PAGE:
Potential Owls Head developers want to meet with provincial officials

·2 min read
Lighthouse Links wants to buy Crown land known as Owls Head provincial park to use as part of a proposed golf development. (Submitted by Nick Hawkins and Nicolas Winkler - image credit)
Lighthouse Links wants to buy Crown land known as Owls Head provincial park to use as part of a proposed golf development. (Submitted by Nick Hawkins and Nicolas Winkler - image credit)

The people behind the company attempting to buy Crown land to develop as part of a proposed golf resort on Nova Scotia's Eastern Shore say they're hitting pause on their efforts until they can discuss the project with representatives of the new provincial government.

Lighthouse Links signed a letter of offer with the former Liberal government in 2019 to buy 285 hectares of Crown land, known as Owls Head provincial park, in Little Harbour. One of the requirements before the provincial cabinet can ultimately decide whether to sell the land is public consultation, the plan for which must be approved by the Natural Resources and Renewables Department. That hasn't happened yet.

The company was previously waiting for the result of a judicial review application by parties concerned about the process the government used to remove Owls Head from a list of Crown properties awaiting legal protection.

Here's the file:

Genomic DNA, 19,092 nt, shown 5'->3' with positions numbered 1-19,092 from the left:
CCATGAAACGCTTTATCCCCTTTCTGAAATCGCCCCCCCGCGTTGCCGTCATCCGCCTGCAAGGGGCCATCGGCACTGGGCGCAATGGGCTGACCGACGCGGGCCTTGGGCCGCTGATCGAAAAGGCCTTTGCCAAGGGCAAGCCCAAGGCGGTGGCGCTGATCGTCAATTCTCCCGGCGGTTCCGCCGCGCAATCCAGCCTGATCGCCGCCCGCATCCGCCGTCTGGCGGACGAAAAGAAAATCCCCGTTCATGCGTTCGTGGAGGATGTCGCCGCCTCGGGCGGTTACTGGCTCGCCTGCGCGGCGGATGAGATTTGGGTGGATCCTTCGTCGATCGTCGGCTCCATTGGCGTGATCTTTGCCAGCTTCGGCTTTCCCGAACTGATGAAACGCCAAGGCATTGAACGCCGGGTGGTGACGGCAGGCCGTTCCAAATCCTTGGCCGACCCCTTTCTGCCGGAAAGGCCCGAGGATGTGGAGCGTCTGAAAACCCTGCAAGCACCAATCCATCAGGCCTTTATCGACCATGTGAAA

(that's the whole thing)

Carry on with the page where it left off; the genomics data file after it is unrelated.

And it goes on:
A Nova Scotia Supreme Court judge dismissed that application in late July and the parties have until early October to file an appeal.

Company owners selling some property

On Monday, a spokesperson for Lighthouse Links said in a statement that the company would wait to speak with officials from the new Tory government before moving forward with its plans and the requirements of the letter of offer.

Meanwhile, some of the properties in the Little Harbour area already owned by company principals Beckwith and Kitty Gilbert are being listed for sale. The spokesperson said those properties, some of which have dwellings and some of which do not, are not integral to the Lighthouse Links proposal.

"Two parcels already have accepted offers, including one of the oceanfront houses that is being sold to the first person to visit it."

The statement goes on to say there is a lot of interest in the Gilberts' properties, "validating the belief that Little Harbour and the Eastern Shore are very desirable places to live, especially during the pandemic."

"This demand also highlights the importance of providing additional amenities for potential residents. Thoughtful and careful development of Owls Head could provide multiple benefits for the Eastern Shore and could have a positive impact on the economy of the area."

Government awaits appeal decision

A spokesperson for Premier Tim Houston's office said he has yet to receive a request for a meeting from the company. The same is true for Natural Resources and Renewables Minister Tory Rushton.

In a statement to CBC on Friday, Rushton said he continues to review the process the previous government followed that led to the letter of offer. Opponents of the proposal have called on the government to cancel the letter of offer and protect the land.

Rushton noted in his statement that the window remains open for the parties that sought the judicial review to file an appeal.

"Once that process is complete, government will be in a better position to make a decision on next steps for that area."


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